‘’Programmes that are likely to make such care more widely available involve upgrading rural health centres and referral hospitals and stocking them with the necessary drug supplies and equipment, such as magnesium sulphate for eclampsia, antibiotics for infection and basic surgical equipment for cesarean sections.
‘’Coupled with this is the need to train cadres of health workers and develop strong referral systems between communities and health care facilities, since delays in care can be life threatening.
A referral system includes means of communication and transport as well as mechanisms for ensuring that referral facilities are able to provide services at all hours.
‘’The effective functioning of any facility will depend on whether pregnant women have skilled attendants at delivery–an accredited health care professional (e.g. a doctor, midwife or nurse) who can conduct normal deliveries, identify and manage complications, and refer women to the next level of care, ‘’ he added.
In Nigeria, World Health Organization (WHO) and other partners are supporting government to develop and adapt various guidelines and policies on reproductive, maternal, new-born and child health.
Records indicate that between 2000 and 2015, the maternal mortality rate in Nigeria reduced from 1,170 deaths to 814 deaths per 100,000 live births (30.4% decreases).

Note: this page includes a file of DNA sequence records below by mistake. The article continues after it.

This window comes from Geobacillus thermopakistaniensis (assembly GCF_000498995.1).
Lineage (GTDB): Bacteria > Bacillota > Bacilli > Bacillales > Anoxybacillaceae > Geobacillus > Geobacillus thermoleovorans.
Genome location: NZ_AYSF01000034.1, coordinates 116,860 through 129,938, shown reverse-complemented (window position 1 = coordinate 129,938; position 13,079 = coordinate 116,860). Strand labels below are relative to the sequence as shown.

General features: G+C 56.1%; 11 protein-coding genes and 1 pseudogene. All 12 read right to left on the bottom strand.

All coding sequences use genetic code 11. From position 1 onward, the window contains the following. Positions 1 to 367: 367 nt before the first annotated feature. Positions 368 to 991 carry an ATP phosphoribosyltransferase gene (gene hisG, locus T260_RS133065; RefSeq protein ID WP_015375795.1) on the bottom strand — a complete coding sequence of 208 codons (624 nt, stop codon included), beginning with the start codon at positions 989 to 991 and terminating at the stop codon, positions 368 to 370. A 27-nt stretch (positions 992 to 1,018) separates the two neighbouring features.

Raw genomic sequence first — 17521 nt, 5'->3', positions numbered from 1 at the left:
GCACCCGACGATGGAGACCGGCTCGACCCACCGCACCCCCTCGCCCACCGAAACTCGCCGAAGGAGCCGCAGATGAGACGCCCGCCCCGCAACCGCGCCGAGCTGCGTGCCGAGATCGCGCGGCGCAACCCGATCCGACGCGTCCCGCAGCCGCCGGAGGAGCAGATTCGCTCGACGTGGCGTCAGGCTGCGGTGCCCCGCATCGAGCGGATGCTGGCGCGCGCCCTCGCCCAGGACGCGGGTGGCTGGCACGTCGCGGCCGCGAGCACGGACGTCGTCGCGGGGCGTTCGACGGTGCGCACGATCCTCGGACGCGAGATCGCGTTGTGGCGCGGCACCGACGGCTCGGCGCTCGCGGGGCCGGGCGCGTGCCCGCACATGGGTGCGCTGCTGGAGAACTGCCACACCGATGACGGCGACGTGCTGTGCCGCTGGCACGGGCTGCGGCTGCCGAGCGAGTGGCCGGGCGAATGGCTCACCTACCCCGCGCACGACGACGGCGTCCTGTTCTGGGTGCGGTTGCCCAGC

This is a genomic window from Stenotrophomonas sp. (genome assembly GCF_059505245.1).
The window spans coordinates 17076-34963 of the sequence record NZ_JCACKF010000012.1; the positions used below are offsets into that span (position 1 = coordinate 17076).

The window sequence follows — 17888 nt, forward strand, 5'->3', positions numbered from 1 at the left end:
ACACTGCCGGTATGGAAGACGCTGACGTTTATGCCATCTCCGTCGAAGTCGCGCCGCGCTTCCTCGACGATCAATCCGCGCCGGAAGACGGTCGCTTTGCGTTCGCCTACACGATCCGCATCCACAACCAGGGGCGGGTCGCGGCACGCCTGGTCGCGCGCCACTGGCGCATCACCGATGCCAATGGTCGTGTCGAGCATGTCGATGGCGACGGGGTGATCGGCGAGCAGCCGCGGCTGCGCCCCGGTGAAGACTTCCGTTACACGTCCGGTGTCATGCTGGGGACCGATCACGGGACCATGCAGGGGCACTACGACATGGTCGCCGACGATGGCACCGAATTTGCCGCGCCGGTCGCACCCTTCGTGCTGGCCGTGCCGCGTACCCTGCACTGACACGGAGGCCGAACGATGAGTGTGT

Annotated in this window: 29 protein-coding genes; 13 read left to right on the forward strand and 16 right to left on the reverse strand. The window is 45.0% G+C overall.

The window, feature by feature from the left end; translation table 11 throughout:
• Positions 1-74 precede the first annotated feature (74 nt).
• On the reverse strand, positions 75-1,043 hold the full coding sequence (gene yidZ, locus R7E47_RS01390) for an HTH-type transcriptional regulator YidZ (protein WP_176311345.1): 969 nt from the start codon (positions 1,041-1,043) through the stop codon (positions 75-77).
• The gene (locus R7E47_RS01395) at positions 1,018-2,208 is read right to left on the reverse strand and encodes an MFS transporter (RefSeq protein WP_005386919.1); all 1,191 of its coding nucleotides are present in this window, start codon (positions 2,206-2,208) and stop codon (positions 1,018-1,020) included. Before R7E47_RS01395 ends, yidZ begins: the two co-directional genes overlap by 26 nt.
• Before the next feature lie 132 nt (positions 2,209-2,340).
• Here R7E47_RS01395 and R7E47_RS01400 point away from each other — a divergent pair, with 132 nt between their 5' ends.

Additionally, WHO with support from Bill & Melinda Gates Foundation is providing technical support for implementation of the initiative in Federal Capital Territory, Sokoto and Kebbi states as well as supporting the Federal Government through the Quality, Equity and Dignity (QED) network for coordination and monitoring implementation in Nigeria.
There is also in the pipeline, a maternal and newborn Quality of Care (QOC) initiative to be supported by partners (led by WHO & UNICEF) which will focus on instituting quality improvement in selected health facilities towards ensuring positive pregnancy and birth experience for women.
According to Dr. Wondimagegnehu Alemu, WHO Country Representative to Nigeria, QOC interventions will improve the capacity of health workers to provide efficient, evidence-based interventions to pregnant women.
“In order to effectively reduce maternal mortality rates in Nigeria, it is imperative that government, working with other stakeholders, including community and traditional leaders at all levels; ensure provision of affordable quality maternal and new born services to the people wherever they live at a cost that will not impoverish them while accessing the services,” Dr. Alemu noted.
Doosuur Iwambe, Abuja